Joint Commission Issues First Palliative Care Certifications
The hospitals named as the first five are
- Regions Hospital in St. Paul, MN;
- Strong Memorial Hospital in Rochester, NY;
- Mt. Sinai Medical Center, NY;
- St. Joseph Mercy Oakland, Pontiac, MI;
- The Connecticut Hospice Inc. in Branford, CT
Palliative care as a field of expertise is frequently misunderstood and misdefined by providers as well as patients. It is not only for the terminally ill, although many patients who receive palliative care may eventually go on to need hospice care services, Eickemeyer says.
Rather, palliative care brings in experts to coordinate care for patients with multiple diagnoses to relieve their pain, suffering, anxiety, nausea, depression or stress, help them navigate the complex healthcare system and coordinate their care teams, regardless of how much longer they have to live.
Professionals help family members and patients to prioritize needs and to assure that patients get the right care at the right time. In many cases, such programs have allowed the patient to be discharged sooner than he or she otherwise would.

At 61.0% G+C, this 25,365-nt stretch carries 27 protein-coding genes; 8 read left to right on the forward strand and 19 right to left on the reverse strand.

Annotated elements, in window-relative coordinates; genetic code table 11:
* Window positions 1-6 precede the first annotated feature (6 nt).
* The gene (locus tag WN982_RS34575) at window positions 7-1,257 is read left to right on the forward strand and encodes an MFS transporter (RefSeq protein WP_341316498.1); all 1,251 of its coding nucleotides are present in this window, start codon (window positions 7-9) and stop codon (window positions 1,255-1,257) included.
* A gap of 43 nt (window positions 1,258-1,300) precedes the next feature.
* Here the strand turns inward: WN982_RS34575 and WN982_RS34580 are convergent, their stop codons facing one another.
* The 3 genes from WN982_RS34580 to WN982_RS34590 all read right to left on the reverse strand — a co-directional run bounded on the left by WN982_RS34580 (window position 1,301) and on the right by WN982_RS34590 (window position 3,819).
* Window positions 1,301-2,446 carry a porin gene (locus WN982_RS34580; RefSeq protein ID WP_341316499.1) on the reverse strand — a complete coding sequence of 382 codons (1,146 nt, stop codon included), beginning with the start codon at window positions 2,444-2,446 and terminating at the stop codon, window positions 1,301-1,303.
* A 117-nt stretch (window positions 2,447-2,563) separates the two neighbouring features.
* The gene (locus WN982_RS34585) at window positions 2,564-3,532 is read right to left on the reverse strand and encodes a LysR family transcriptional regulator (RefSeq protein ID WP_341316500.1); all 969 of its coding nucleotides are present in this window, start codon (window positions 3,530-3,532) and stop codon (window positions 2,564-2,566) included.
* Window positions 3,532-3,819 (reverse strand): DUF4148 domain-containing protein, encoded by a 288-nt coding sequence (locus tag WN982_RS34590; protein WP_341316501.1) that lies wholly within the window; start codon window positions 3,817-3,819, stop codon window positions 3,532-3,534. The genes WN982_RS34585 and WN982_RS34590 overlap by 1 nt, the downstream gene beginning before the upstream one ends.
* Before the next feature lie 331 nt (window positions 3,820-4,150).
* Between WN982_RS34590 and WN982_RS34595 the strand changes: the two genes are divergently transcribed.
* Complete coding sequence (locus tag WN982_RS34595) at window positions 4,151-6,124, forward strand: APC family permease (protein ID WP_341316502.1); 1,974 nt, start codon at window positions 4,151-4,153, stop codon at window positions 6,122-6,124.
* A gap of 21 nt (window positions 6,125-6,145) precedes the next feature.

Only about 5% of hospitalized patients would qualify for palliative care services in most facilities. One study of patients with lung cancer found that palliative care programs actually helped them live longer.
- New G-Codes to Pay Doctors for Broad Array of Non-Face-to-Face Care
- CMS Sets 2014 Pay Rates for Hospital Outpatient and Physician Services
- States Rejecting Medicaid Expansion Forgo Billions in Federal Funds
- Telehealth Improves Patient Care in ICUs
- Douglas Hawthorne—A Chance to Do Something Big
- Why You Should Involve Patients in Nursing Handoffs
- Hospital M&A Volume Up, Value Down in 3Q
- 50 Years of Fighting Pressure Ulcers Called Into Question
- The 5 Biggest Healthcare Finance Trouble Spots
- Nonprofit Hospital Outlook 'Negative' in 2014